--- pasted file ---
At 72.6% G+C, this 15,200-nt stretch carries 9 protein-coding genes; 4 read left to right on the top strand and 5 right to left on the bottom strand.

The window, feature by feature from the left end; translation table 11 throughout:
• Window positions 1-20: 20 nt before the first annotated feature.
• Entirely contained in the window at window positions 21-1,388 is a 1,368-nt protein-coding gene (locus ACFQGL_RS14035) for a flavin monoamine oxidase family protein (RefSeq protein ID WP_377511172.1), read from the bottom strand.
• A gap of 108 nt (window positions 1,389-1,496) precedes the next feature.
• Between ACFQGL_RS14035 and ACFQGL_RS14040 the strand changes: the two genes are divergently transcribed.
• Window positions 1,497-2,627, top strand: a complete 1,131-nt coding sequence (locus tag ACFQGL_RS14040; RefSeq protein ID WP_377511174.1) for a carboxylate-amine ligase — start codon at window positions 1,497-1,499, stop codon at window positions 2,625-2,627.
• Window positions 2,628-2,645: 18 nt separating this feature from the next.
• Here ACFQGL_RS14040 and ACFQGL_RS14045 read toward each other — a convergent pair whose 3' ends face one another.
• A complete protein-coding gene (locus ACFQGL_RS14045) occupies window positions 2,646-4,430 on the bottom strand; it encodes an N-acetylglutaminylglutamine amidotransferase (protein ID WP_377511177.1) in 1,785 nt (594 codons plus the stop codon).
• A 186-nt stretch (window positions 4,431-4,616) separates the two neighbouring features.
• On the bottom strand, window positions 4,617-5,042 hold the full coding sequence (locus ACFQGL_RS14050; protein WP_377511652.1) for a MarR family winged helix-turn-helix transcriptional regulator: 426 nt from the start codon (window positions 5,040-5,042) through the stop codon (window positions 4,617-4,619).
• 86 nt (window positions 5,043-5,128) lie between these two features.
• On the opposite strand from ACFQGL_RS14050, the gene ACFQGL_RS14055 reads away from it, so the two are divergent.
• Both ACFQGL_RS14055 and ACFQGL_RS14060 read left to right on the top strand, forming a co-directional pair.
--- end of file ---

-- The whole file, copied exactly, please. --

At 72.6% G+C, this 15,200-nt stretch carries 9 protein-coding genes; 4 read left to right on the top strand and 5 right to left on the bottom strand.

The window, feature by feature from the left end; translation table 11 throughout:
• Window positions 1-20: 20 nt before the first annotated feature.
• Entirely contained in the window at window positions 21-1,388 is a 1,368-nt protein-coding gene (locus ACFQGL_RS14035) for a flavin monoamine oxidase family protein (RefSeq protein ID WP_377511172.1), read from the bottom strand.
• A gap of 108 nt (window positions 1,389-1,496) precedes the next feature.
• Between ACFQGL_RS14035 and ACFQGL_RS14040 the strand changes: the two genes are divergently transcribed.
• Window positions 1,497-2,627, top strand: a complete 1,131-nt coding sequence (locus tag ACFQGL_RS14040; RefSeq protein ID WP_377511174.1) for a carboxylate-amine ligase — start codon at window positions 1,497-1,499, stop codon at window positions 2,625-2,627.
• Window positions 2,628-2,645: 18 nt separating this feature from the next.
• Here ACFQGL_RS14040 and ACFQGL_RS14045 read toward each other — a convergent pair whose 3' ends face one another.
• A complete protein-coding gene (locus ACFQGL_RS14045) occupies window positions 2,646-4,430 on the bottom strand; it encodes an N-acetylglutaminylglutamine amidotransferase (protein ID WP_377511177.1) in 1,785 nt (594 codons plus the stop codon).
• A 186-nt stretch (window positions 4,431-4,616) separates the two neighbouring features.
• On the bottom strand, window positions 4,617-5,042 hold the full coding sequence (locus ACFQGL_RS14050; protein WP_377511652.1) for a MarR family winged helix-turn-helix transcriptional regulator: 426 nt from the start codon (window positions 5,040-5,042) through the stop codon (window positions 4,617-4,619).
• 86 nt (window positions 5,043-5,128) lie between these two features.
• On the opposite strand from ACFQGL_RS14050, the gene ACFQGL_RS14055 reads away from it, so the two are divergent.
• Both ACFQGL_RS14055 and ACFQGL_RS14060 read left to right on the top strand, forming a co-directional pair.